As a bonus, Brood X has arrived. My yard is full with emerging cicadas. One fellow made an appearance in a few shots. They haven’t started singing yet. I can’t wait to record them. Here’s a bonus video I made for Instagram:

Categories
Animation

Wind is Ghost

It has been a very windy week in the neighborhood. I’ve been compelled to record the wind with my phone, and finally decided to animate something in an Altoids tin. This is a quick one. I wanted to do a camera test and play with the layers and light. I say it was a quick one, but it took a week to get this, after several false starts and abandoned takes.

behind the scenes, camera stand
work in progress
Working

Thanks for looking at this. I plan to do more elaborate attempts next.

Be well, stay safe and enjoy the autumn.

Categories
Animation

Indigo

During non-pandemic conditions, the Sweaty Eyeballs animation festival opens with live musicians accompanying a silent animation. Since this year’s festival is online, Phil Davis decided to try the reverse, where animators add film to Baltimore musician’s recordings.

Phil asked me if I’d be willing to do one, and I asked to work with the band WUME. They sent me a track called Indigo, and this is what I made.

I started working on this in August. I listened to the song, wrote the lyrics in my book, and let the images appear. I like narrative, and the more surreal, the better. I threaded certain images into the loose narrative, and some key elements repeatedly show up.

My notes on the animation table

I made dozens of puppets and props for the scroll, which ended up being 45′ long. I began the actual process of animating on September 27th, and finished on October 11th. The video clocks in at 4:11.

It is an honor to participate in Sweaty Eyeballs. I’ve drawn such inspiration from the programming there, as well as the time I’ve known Phil Davis. We have all done our best to persevere during these weird times (please make sure you vote – and as Phil said, please vote for people who support the arts).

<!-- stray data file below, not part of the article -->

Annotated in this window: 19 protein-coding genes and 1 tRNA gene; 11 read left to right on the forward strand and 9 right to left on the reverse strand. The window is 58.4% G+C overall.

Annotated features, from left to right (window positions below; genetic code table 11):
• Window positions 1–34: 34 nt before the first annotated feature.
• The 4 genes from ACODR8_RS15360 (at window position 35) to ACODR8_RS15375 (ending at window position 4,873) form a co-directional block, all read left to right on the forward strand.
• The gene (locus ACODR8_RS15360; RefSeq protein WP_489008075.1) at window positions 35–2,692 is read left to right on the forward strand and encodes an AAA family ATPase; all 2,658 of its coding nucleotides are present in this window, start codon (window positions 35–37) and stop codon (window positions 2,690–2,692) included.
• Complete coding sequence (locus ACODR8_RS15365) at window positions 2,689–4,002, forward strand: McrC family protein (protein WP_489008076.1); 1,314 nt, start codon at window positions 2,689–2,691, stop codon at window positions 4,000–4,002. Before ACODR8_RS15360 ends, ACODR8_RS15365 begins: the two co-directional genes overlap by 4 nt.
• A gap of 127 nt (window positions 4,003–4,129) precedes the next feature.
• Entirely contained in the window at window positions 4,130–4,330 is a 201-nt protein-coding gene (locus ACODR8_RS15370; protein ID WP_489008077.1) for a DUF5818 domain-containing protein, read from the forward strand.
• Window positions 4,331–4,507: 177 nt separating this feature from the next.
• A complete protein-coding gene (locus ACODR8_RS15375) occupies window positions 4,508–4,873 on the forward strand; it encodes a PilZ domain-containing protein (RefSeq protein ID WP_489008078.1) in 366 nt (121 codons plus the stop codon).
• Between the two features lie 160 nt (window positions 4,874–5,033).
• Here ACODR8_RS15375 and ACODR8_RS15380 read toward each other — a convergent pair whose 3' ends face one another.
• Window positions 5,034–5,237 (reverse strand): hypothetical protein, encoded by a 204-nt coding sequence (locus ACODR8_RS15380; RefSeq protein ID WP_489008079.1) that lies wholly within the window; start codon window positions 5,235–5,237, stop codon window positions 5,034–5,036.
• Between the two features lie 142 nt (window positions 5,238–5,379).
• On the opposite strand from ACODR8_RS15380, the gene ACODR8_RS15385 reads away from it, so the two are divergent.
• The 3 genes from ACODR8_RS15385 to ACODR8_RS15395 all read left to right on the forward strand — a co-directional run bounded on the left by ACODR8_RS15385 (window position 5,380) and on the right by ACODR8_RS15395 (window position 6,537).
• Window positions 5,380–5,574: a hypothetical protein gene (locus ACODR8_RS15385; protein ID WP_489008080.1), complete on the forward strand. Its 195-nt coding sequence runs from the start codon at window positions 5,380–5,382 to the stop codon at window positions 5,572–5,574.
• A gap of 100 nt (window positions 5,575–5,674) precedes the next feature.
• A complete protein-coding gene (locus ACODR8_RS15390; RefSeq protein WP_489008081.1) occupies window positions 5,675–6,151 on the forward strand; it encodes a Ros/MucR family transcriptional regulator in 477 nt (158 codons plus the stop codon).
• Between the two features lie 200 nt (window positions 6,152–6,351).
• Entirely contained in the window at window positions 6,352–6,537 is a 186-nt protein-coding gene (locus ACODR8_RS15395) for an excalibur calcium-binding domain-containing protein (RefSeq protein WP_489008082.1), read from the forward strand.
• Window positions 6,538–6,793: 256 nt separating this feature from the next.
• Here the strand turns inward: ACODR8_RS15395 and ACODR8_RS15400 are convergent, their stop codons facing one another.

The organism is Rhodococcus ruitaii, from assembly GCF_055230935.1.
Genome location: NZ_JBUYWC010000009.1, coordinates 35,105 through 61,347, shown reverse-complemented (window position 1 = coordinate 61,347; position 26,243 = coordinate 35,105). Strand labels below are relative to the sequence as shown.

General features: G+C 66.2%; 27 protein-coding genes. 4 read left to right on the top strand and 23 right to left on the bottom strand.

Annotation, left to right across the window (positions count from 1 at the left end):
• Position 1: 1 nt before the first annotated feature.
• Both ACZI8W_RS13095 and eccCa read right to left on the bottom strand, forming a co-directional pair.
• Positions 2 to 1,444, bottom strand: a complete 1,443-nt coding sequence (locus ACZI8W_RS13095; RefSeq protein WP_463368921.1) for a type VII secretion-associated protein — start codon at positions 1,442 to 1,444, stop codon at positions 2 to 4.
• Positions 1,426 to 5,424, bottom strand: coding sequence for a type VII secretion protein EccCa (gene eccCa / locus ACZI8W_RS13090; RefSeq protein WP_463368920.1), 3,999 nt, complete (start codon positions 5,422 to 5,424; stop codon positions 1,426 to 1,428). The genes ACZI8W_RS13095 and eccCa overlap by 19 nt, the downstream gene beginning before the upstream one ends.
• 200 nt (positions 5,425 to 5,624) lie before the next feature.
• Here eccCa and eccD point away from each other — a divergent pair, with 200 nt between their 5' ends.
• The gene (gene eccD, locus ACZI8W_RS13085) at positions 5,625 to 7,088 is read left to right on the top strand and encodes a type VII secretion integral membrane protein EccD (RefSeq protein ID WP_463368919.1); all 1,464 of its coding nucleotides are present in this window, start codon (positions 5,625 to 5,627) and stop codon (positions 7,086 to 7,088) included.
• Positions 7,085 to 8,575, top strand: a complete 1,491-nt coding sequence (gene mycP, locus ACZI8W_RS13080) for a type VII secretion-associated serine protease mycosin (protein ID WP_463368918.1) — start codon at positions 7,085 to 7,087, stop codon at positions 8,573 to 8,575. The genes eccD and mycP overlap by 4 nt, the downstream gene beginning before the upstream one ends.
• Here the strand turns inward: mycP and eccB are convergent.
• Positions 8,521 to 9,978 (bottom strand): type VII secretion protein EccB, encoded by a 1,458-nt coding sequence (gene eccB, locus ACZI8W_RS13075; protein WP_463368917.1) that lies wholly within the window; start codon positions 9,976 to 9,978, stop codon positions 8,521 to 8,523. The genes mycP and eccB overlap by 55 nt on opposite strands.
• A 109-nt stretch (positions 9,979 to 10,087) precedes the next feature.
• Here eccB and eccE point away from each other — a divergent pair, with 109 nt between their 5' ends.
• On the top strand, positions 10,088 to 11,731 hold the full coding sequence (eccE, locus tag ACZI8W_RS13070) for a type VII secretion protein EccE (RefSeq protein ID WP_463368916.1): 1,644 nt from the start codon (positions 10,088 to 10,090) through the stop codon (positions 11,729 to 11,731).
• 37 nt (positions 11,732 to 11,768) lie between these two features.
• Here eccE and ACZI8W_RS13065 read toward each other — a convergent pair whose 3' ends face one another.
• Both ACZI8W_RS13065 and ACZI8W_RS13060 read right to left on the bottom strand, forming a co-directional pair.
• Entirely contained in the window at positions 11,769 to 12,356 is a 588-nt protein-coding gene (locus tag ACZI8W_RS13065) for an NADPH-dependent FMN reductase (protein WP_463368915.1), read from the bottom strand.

I hope you enjoy this. I had fun making it, and fun with this opening!

JD

Categories
Animation

Sweaty Eyeballs

I’m so very happy to say that A Job as the Moon will be screened at this year’s Sweaty Eyeballs Animation Festival: Friday, Oct 23, 2020 – Friday, Oct 30, 2020. I’ll post more as I know it.

From the event site:

?Sweaty Eyeballs Animation Festival is a 7-day juried festival of the world’s most boundary-pushing, mind-blowing animation.

Since 2012, Sweaty Eyeballs has carried the torch of the animation scene in the Mid-Atlantic with independent programming & special events. Now in our 9th year, we have partnered with our longtime friends at the Maryland Film Festival to launch our 2nd international festival of animation. 

The festival will take place October 23-30, 2020. Due to the COVID-19 Pandemic the festival will be held online in 2020. The festival will open with six original animated music videos set to music by six Baltimore area bands, an international competition of 80 animated shorts, a Baltimore showcase, animator retrospectives, and online workshops.